3 comments

Recently, my mate Connor McDonald caused a tad of a storm when he disclosed that the once sacred, (almost) unchangeable ROWID can now indeed potentially easily change, without the DBA doing a thing.

You can watch his excellent video on the subject here.

As the humble ROWID is a critical component of any index, I thought it worthwhile to have a deep dive discussion on when a ROWID can and can’t change and some of the key changes that have been introduced within Oracle’s Autonomous database environments.

If you’re a developer who explicitly uses the ROWID in your applications, you might want to pay extra attention to these changes.

I thought I’ll begin first though by discussing how the ROWID currently doesn’t generally change…

The ROWID is basically just a pointer stored in indexes that effectively points to the physical location of a row within a table that’s associated with the specific indexed key. It consists of the Data Object ID (if it’s a Global Index associated to a Partitioned Table, as the Relative File ID is no longer a unique value and so needs this to determine the appropriate tablespace), a Relative File ID, a Data Block ID within the Relative File and the Row Location ID within the Data Block.

Now although it has never been a completely risk free approach to manually store and directly use these ROWIDs to fetch a row from a table, it’s a technique that has been frequently used by developers for 3 very good reasons.

The first reason is that it’s one of the most efficient ways to fetch a required row, because the database can go directly to the physical location and directly access the required row, without having to even read a single index block.

The second reason is because it has always been fully supported by Oracle to do so, with the required syntax well documented. Indeed, Oracle APEX includes the base functionality to store and access rows directly via their associated ROWIDs.

The third reason is because it’s generally well understood that the ROWID doesn’t change, except for a very few (generally) well known scenarios, and so using the ROWID to access data within an application is viewed as being reasonable safe.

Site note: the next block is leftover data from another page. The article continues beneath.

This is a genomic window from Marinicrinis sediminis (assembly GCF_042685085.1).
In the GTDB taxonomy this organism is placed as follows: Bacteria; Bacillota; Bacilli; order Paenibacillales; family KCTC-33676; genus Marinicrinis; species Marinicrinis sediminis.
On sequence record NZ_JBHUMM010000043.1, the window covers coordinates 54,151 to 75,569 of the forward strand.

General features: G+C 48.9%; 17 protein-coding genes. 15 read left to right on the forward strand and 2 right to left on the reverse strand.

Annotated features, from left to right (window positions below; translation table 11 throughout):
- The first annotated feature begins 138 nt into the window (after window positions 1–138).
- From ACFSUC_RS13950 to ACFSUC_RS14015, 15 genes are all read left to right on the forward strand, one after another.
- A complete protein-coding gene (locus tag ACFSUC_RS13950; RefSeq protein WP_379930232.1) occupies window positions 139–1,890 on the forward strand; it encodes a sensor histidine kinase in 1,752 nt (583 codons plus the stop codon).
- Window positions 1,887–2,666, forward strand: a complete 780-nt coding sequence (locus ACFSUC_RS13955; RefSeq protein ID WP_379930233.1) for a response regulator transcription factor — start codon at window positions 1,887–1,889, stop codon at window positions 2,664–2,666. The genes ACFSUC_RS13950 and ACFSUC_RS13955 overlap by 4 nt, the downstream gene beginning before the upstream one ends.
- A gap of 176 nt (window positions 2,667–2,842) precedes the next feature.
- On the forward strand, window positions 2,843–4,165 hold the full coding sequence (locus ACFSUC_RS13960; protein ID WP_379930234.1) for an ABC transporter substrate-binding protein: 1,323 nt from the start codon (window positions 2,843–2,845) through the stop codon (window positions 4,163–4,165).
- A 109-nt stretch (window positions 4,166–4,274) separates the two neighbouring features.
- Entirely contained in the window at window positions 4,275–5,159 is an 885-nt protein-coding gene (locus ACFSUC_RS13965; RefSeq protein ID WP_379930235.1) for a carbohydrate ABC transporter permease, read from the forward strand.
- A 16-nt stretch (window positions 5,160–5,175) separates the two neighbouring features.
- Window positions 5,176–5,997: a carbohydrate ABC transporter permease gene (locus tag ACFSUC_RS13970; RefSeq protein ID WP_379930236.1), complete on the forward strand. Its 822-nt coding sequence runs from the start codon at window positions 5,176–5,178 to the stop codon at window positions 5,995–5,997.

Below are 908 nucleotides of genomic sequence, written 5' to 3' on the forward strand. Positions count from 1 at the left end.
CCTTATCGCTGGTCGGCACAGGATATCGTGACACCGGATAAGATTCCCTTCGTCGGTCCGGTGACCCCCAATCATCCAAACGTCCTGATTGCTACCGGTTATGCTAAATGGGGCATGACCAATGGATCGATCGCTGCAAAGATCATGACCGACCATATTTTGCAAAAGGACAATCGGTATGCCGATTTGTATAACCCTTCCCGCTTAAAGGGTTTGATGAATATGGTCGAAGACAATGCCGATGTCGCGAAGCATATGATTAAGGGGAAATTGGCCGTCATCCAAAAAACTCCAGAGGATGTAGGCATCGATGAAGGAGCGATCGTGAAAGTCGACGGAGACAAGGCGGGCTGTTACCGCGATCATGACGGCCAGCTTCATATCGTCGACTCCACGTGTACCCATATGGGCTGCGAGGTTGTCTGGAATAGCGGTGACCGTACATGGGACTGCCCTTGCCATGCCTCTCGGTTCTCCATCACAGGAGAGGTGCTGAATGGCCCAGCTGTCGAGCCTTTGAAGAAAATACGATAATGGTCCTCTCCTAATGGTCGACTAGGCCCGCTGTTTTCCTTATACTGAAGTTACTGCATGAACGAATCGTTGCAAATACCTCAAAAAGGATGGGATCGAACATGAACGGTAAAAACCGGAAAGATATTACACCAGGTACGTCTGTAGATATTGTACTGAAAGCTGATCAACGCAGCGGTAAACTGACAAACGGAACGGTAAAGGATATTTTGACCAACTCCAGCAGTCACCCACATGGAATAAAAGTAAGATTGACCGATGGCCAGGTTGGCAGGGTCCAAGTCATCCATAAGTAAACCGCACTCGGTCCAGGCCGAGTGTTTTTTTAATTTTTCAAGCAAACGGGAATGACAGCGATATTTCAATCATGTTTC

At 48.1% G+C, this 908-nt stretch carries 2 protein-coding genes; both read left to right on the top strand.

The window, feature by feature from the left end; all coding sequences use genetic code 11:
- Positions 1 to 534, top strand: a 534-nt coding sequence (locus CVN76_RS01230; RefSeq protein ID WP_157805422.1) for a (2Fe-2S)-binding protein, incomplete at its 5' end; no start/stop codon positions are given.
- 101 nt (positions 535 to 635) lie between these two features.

When a row is inserted into a table, each corresponding index on the table (generally) has a new index entry also inserted, including its associated ROWID. Now, if the row never moves from its current physical location, there is no need to ever worry about the ROWID subsequently changing.

So the big question is, when can a row physically move AND the associated ROWID change?

Logically, a scenario that springs to mind is when a row is updated and made bigger and there’s no longer room within the current data block to store the larger row. Does the row move to another block with sufficient free space and result in the ROWID to change?

To check out this scenario, I’ll create and populate a basic table, with PCTFREE set to 0, so once the blocks within the table are filled, there is precious little space for rows to subsequently grow:

SQL> create table bowie (id number, name varchar2(142)) pctfree 0 enable row movement;

Table created.

SQL> insert into bowie select rownum, 'BOWIE' from dual connect by level <=10000;

10000 rows created.

SQL> commit;

Commit complete.

SQL> create index bowie_id_i on bowie(id);

Index created.

SQL> exec dbms_stats.gather_table_stats(ownname=>null, tabname=>'BOWIE');

PL/SQL procedure successfully completed.